A Short History of the California Emergency Alert System (EAS)

December 7, 2014


SBE AmberLogo2011

The EAS program is an outgrowth of the Emergency Broadcast Program, which had its roots in the CivAlert system in the State of Hawaii. The Civ-Alert system was begun in Hawaii in l960 following a disastrous tsunami in which there was considerable loss of life. In l963 the FCC investigated the CivAlert system, liked it and scraped the then-in-use CONELRAD system. The replacement was the Emergency Broadcast System (EBS), crafted after Hawaii’s Civ-Alert System.

A detailed California Emergency Broadcast System (EBS) Plan was published by the Federal Communications Commission (FCC) in 1967. It reflected a FCC-mandated “FM Relay System” that was based on two-way VHF-FM radio and a leased telephone line to station KCTC which was to be relayed to other stations. Events, however, made it an unusable system. Consequently, the Federal government made a grant to the Governor’s Office of Emergency Services (State OES) to develop a new State Relay Network (SRN). This is essentially the secondary network that is in use today. It is a system based on a group of mountain-top VHF and UHF repeaters in California, Nevada and Oregon. A new EBS Plan for the state was written to reflect the use of this system. That EBS system remained in effect until l997.

In 2000 California’s EDIS system became a major component in distributing EAS. This Plan is dedicated to Stanly Easton Harter, a faithful stalwart for the Emergency Alert System and the father of Hawaii’s Civ-Alert System. Stan was California’s first EBS/EAS Coordinator, serving from 1985 to his untimely death in 1998. His influence on Emergency Public Information (EPI) is without parallel. In l994 the FCC mandated the change from the EBS to the EAS. This required new equipment to be installed by governments and the broadcast and cable industries. The effective date for the EAS system changeover from the EBS was January 1, l997, which coincided with a period of severe winter storms in California. Accordingly, the EAS system was literally born in the middle of a torrent of events that quickly tested it and all its participants. In hindsight, it performed far better than was expected given the birth of the system during the storms. Butte County California was the first to use the new EAS in the Nation.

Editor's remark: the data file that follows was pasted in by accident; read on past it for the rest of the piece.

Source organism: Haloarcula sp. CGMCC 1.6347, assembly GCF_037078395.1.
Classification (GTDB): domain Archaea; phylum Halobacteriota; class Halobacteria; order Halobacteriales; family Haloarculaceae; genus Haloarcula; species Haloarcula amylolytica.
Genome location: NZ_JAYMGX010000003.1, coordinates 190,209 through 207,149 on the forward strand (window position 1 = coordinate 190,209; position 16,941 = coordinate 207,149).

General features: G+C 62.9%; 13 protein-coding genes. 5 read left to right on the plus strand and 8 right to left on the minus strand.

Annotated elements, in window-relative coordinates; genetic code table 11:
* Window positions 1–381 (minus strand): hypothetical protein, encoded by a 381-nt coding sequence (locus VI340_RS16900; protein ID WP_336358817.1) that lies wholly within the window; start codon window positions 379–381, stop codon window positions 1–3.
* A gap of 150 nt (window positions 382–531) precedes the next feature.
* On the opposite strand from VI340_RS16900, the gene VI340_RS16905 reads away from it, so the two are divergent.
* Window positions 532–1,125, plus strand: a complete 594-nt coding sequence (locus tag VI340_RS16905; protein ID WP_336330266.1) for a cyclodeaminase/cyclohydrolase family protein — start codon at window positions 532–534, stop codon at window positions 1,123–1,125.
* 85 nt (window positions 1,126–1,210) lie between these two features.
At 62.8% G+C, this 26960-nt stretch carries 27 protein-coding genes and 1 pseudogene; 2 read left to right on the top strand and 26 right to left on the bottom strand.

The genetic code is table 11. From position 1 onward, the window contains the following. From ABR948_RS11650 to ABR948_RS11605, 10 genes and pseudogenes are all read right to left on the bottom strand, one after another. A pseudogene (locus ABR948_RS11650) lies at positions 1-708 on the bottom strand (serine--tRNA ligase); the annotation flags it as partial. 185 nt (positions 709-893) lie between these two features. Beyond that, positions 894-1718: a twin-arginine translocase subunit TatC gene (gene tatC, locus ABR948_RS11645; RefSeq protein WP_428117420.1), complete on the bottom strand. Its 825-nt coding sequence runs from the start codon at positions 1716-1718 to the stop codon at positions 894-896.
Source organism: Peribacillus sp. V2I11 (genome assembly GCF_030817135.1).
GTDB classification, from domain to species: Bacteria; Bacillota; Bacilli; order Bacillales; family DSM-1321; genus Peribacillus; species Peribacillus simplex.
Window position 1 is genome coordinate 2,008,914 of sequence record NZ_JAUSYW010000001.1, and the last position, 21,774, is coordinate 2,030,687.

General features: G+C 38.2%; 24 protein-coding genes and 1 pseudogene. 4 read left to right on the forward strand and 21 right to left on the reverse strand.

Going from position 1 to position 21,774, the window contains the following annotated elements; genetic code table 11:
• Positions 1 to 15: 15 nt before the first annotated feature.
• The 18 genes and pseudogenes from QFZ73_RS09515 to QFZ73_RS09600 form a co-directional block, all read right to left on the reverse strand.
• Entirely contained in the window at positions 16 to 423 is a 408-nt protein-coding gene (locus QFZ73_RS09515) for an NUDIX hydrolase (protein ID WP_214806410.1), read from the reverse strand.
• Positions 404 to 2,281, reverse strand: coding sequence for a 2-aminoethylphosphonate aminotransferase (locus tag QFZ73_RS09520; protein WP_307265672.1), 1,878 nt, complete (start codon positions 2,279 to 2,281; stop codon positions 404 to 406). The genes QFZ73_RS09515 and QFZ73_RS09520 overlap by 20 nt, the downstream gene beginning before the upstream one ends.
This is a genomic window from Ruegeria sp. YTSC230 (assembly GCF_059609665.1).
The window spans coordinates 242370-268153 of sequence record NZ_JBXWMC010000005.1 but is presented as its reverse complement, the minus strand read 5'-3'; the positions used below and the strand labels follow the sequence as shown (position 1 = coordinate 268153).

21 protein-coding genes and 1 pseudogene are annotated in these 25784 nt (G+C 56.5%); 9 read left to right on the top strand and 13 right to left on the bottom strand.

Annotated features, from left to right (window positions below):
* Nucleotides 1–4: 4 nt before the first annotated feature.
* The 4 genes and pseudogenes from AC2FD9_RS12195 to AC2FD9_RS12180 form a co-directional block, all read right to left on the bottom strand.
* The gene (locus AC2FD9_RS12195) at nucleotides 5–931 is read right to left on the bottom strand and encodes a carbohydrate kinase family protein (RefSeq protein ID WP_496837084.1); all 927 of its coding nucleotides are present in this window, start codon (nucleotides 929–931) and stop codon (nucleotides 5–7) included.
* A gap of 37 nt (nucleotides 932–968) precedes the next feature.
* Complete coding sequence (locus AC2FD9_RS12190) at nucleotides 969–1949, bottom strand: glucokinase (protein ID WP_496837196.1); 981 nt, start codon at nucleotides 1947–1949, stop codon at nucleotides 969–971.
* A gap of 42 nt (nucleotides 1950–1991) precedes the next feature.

The EAS system has national purpose, as well as a state and local purpose. A national alert flows from the Primary Entry Points to the National Primary Stations, thence to the LP1 stations by the manner in which the LP1’s monitor their information sources. Similarly, the monitoring process of the LP1 stations – which typically includes the SRN – provides the distribution of the state and local warnings in accord with the Local Area and State EAS plans. When a local government needs to warn its citizens it is the local EAS system that provides that capability. To assist Local Areas a model plan structure was designed around a concept of “Operations Orders” to facilitate changes without the need to restructure and rewrite the entire plan. As a way of illustration and example, the State EAS Plan follows the structure of that model plan.

Minor changes to Local EAS plans need LECC action with information copies to all stations, cable entities and governments including State OES. Major changes follow the same process but require FCC and SECC approval coordinated with the State OES EAS desk.

Comments are closed.